Among the services that will be provided, from 10:00am – 3:00pm are: GED Learning Labs, Career Schools Fair(For Those Seeking Certifications); DTE Bill Payment (DTE & THAW), FREE Onsite Healthcare Screenings (Blood Pressure, Cholesterol, Diabetes, HIV/ AIDS); Budget & Credit Fair (FREE Information From HUD & MSHDA Housing Counseling Agencies); College Fair, (Michigan Colleges & Universities and Historically Black Colleges & Universities); Homeownership Fair (Homeownership Is Back With The Detroit Association Of Realtors), Veteran Services Fair); Housing Options (Rental Information, Section 8, Weatherization; Senior Services Fair (AARP & Others); Housing Rehab Fair (City of Detroit & Others); Resume Writing & Interviewing Skills (Update Your Skills); Assistance With Online Job Applications & Free Email Addresses; Voter Education & Registration (Get Registered & Vote For 2012 & 2013 Elections); Criminal Record Expungement (Wayne County STEP Program); Ask The Lawyer (Child Support, Guardianship, Divorce, Social Security, Landlord/ Tenant Laws, Probate, Living Wills & Trusts); Community Organization Fair; and a Public Safety Fair.
For more information, please call (313)744-6352. Please visit us on Facebook, Community Resource Forum, Bringing Resources To Your Community”; follow us on Twitter @ nofamleftbehind; and log onto our web site, www.CommunityResourceForum.org.
Last Updated on Monday, 11 June 2012 12:49
Category: Praise Connect Written by Nicole Black
More than 270 prospective business owners and caring adults collected at Second Ebenezer Church April 28 for a new business workshop. You might not consider an event with individuals laying on the floor coloring to be an important business seminar, but these new business owners were serious.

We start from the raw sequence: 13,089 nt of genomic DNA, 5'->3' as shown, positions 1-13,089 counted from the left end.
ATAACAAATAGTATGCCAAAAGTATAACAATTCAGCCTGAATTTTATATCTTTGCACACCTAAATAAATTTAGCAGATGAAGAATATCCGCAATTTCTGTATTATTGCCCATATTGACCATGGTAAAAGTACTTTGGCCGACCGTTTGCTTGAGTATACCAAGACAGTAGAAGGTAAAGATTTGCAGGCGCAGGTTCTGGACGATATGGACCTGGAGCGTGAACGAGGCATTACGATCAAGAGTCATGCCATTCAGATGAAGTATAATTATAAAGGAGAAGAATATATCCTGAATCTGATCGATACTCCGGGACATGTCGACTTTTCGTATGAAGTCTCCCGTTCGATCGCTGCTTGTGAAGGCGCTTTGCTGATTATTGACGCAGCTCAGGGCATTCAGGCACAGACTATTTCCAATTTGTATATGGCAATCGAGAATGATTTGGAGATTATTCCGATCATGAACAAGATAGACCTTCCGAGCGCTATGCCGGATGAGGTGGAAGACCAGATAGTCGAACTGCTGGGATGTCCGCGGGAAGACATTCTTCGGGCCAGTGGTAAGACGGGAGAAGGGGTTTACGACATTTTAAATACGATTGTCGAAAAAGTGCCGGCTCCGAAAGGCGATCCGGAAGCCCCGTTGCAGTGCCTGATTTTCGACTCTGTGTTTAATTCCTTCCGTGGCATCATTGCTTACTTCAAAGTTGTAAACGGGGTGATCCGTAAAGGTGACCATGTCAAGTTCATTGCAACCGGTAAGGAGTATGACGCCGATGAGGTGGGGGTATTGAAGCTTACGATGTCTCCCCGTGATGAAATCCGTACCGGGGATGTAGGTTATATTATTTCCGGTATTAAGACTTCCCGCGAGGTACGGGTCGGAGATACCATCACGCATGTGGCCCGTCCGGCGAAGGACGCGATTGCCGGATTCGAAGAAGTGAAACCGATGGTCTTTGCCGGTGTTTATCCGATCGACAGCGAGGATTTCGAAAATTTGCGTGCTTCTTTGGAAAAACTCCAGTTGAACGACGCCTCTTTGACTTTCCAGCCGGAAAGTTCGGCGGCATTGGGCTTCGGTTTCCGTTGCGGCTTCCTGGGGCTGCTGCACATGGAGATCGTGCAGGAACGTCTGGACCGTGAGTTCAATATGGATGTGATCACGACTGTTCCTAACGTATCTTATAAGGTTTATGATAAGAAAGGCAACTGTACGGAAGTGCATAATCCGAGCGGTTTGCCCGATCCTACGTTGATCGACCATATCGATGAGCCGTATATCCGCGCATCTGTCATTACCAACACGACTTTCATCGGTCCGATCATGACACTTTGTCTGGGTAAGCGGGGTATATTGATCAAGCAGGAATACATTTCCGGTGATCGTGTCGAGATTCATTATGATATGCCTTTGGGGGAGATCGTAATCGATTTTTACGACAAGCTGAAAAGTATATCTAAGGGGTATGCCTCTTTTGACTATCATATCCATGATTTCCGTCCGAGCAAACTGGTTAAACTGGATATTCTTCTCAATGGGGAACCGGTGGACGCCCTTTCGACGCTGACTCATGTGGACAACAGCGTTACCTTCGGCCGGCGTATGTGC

The festive afternoon was alive with children from toddlers to teens who were getting ready to be business owners for the day at the second annual Lemonade Day Detroit, June 9, 2012.
Lemonade Day Detroit is part of a national effort to teach children how to start, own and operate a business through the simple and time-honored act of running a lemonade stand. The goal is to have 5,000 entrepreneurs hit the streets of Metro Detroit. Children are encouraged to plan everything from their stand location to asking an adult for a monetary loan for supplies.
Presenting sponsor Huntington Bank and event organizers created the April 28 workshop with sessions for the children and their caring adults to answer questions and prepare participants. Booths were staffed by local business people and volunteers who taught attendees how to:
- Organize Your Business Plan and Budget with Huntington Bank
- Create Your Lemonade with Whole Foods
- Advertise Your Stand with The Yaffe Group
- Develop Success Strategies for Your Stand with JR Turnbull Communications
- Register for Lemonade Day Detroit
Huntington’s business planning session was extremely popular with parents, but it was the advertising station and the ability to make your own poster that got the kids’ attention. 10-year-old Nayanna Hollins of Detroit, who was making a sign with a “Sisters” theme with her little sisters, was just one of the dozens of motivated entrepreneurs on-hand who consider Lemonade Day Detroit an important stepping stone to big plans. “I’m going to be a performer when I grow up, but you don’t have to go to college for that, so I’m going to be a doctor or a vet as back-up,” she explained.
“Lemonade Day’s mission is to arm our youth with tools that help them see that they can do whatever they want, and be successful,” said Mike Fezzey, president of Huntington National Bank's East Michigan Region. “Lemonade Day helps walk children and caring adults through every step of setting up a business, and they are also learning life skills. Everyone needs to learn to balance a budget; who knew it could be fun?
“We’re very grateful to Second Ebenezer Church for hosting our first workshop in its wonderful facility,” he added.
Lemonade Day is a part of Prepared 4 Life, a nonprofit that provides experiential programs for children. This year Lemonade Day will expand to 29 cities and more than 200,000 children.
Last Updated on Tuesday, 05 June 2012 19:05
Category: Praise Connect Written by Nicole Black
By Patrick Keating
CHRONICLE STAFF WRITER